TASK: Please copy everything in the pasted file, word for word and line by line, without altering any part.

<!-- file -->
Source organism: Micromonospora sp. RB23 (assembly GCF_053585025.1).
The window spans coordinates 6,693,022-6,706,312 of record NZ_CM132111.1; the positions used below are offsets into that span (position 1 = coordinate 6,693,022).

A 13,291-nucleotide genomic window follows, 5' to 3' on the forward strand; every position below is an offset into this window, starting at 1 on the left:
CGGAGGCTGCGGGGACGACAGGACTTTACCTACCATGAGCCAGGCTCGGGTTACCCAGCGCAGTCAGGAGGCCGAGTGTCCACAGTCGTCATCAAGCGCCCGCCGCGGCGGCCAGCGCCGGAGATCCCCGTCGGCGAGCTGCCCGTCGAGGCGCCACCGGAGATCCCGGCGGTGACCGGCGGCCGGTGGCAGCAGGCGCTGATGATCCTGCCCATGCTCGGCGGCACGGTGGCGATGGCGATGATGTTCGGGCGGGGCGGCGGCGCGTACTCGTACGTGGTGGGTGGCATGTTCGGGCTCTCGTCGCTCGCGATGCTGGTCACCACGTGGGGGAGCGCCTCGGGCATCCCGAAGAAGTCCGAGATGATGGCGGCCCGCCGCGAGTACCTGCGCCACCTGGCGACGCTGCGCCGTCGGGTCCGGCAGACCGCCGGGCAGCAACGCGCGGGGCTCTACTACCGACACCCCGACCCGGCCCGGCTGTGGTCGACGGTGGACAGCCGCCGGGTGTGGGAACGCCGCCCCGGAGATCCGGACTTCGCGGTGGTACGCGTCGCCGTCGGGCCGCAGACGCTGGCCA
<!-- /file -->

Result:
Source organism: Micromonospora sp. RB23 (assembly GCF_053585025.1).
The window spans coordinates 6,693,022-6,706,312 of record NZ_CM132111.1; the positions used below are offsets into that span (position 1 = coordinate 6,693,022).

A 13,291-nucleotide genomic window follows, 5' to 3' on the forward strand; every position below is an offset into this window, starting at 1 on the left:
CGGAGGCTGCGGGGACGACAGGACTTTACCTACCATGAGCCAGGCTCGGGTTACCCAGCGCAGTCAGGAGGCCGAGTGTCCACAGTCGTCATCAAGCGCCCGCCGCGGCGGCCAGCGCCGGAGATCCCCGTCGGCGAGCTGCCCGTCGAGGCGCCACCGGAGATCCCGGCGGTGACCGGCGGCCGGTGGCAGCAGGCGCTGATGATCCTGCCCATGCTCGGCGGCACGGTGGCGATGGCGATGATGTTCGGGCGGGGCGGCGGCGCGTACTCGTACGTGGTGGGTGGCATGTTCGGGCTCTCGTCGCTCGCGATGCTGGTCACCACGTGGGGGAGCGCCTCGGGCATCCCGAAGAAGTCCGAGATGATGGCGGCCCGCCGCGAGTACCTGCGCCACCTGGCGACGCTGCGCCGTCGGGTCCGGCAGACCGCCGGGCAGCAACGCGCGGGGCTCTACTACCGACACCCCGACCCGGCCCGGCTGTGGTCGACGGTGGACAGCCGCCGGGTGTGGGAACGCCGCCCCGGAGATCCGGACTTCGCGGTGGTACGCGTCGCCGTCGGGCCGCAGACGCTGGCCA